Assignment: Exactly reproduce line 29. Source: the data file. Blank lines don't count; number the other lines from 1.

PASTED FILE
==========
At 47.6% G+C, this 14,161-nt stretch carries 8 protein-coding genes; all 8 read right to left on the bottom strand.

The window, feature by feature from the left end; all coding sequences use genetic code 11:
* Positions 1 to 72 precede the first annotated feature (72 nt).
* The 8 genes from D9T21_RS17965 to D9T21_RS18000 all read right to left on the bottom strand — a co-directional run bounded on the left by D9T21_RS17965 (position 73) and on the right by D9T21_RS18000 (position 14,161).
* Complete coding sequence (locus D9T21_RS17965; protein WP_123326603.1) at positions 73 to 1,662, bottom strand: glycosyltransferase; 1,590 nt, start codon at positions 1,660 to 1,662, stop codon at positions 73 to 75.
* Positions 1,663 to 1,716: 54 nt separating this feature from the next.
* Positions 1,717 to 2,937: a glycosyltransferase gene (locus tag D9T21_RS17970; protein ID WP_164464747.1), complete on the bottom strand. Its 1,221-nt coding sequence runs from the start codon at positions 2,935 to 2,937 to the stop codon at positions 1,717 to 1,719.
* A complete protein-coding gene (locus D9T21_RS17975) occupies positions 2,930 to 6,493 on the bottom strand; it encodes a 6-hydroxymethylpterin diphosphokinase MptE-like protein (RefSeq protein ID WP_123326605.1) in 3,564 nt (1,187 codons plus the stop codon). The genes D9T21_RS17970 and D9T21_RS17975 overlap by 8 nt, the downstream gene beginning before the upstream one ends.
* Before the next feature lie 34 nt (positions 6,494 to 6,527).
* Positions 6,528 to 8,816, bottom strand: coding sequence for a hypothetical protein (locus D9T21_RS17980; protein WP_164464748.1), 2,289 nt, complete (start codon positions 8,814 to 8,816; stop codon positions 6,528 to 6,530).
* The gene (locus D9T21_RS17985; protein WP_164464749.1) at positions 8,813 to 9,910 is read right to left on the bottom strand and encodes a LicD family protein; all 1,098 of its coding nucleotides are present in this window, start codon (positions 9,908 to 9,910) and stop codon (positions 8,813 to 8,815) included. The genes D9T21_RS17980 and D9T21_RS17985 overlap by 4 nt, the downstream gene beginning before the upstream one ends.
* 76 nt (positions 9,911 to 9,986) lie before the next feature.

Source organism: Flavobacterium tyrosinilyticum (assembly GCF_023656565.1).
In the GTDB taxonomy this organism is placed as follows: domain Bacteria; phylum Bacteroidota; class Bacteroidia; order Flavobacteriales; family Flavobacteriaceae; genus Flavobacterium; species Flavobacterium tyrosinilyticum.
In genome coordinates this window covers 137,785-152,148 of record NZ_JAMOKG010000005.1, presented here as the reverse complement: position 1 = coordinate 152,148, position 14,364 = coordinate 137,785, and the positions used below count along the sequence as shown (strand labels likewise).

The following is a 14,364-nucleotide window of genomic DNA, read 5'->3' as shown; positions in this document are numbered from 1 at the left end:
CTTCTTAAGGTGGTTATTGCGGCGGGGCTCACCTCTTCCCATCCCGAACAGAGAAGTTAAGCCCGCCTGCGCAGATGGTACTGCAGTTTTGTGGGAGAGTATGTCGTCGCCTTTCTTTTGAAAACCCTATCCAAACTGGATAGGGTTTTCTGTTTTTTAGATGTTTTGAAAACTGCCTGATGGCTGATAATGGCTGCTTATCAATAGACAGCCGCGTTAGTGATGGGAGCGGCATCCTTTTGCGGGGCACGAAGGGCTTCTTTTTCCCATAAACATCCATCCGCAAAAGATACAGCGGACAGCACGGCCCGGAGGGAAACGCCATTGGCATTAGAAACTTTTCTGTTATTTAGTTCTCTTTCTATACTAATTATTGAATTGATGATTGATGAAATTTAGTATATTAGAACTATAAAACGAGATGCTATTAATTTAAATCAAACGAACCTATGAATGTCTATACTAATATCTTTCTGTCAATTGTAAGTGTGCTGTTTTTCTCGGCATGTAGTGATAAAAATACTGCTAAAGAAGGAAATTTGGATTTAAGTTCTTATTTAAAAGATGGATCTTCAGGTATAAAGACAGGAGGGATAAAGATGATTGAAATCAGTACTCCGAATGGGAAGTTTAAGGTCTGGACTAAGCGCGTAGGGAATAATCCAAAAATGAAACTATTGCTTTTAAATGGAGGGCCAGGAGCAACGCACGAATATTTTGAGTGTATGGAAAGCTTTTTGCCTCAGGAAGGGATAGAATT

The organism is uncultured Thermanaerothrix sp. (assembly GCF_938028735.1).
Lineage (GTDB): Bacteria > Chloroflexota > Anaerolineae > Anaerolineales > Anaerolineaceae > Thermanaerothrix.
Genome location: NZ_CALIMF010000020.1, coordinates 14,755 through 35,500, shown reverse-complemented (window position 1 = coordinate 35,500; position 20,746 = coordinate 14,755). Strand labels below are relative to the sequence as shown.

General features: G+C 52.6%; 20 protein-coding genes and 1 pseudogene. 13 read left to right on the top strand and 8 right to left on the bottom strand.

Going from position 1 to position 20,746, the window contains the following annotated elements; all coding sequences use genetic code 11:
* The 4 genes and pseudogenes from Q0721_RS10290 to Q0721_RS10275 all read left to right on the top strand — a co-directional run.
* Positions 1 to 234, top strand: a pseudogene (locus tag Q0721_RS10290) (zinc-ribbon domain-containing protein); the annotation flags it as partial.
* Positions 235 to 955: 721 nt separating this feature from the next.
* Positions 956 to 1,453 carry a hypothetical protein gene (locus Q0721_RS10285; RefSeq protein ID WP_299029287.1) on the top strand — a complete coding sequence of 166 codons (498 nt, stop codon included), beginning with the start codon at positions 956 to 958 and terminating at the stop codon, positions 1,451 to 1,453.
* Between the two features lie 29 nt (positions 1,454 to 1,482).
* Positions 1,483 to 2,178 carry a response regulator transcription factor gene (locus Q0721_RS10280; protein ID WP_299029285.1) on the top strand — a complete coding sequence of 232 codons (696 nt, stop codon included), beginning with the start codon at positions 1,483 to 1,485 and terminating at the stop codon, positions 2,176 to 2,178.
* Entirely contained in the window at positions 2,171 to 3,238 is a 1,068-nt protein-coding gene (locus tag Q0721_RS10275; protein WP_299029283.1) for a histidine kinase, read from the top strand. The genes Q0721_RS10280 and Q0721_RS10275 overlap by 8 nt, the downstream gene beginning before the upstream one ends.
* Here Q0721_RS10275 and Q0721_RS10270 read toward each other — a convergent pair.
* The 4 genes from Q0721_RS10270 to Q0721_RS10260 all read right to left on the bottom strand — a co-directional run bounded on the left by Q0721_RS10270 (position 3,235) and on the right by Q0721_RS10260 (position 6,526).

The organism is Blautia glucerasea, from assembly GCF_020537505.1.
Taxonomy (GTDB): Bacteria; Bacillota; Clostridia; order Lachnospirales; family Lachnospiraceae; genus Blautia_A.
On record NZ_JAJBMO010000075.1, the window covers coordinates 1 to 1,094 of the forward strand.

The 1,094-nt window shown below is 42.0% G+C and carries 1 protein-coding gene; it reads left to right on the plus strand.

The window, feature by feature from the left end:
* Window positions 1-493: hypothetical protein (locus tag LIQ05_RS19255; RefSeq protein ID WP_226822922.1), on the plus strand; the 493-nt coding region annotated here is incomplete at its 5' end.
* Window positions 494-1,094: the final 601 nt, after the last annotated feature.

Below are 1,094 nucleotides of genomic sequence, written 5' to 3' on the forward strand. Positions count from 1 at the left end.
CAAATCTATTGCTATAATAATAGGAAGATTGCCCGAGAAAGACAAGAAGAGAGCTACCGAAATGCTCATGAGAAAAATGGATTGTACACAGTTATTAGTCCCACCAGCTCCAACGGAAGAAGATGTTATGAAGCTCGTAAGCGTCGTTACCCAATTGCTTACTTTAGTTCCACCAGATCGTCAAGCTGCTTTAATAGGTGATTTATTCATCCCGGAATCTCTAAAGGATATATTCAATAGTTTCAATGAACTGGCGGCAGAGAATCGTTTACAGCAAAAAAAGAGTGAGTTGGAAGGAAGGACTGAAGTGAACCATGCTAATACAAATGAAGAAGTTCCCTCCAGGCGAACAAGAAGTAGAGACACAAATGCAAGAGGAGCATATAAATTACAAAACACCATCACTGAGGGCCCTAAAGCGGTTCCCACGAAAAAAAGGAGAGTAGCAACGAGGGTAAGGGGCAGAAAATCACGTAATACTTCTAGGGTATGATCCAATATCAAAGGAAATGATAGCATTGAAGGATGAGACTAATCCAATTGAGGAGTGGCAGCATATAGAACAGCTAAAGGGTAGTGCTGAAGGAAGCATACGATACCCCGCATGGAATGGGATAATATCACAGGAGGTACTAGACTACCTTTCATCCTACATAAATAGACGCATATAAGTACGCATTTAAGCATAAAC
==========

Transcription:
* Entirely contained in the window at positions 2,171 to 3,238 is a 1,068-nt protein-coding gene (locus tag Q0721_RS10275; protein WP_299029283.1) for a histidine kinase, read from the top strand. The genes Q0721_RS10280 and Q0721_RS10275 overlap by 8 nt, the downstream gene beginning before the upstream one ends.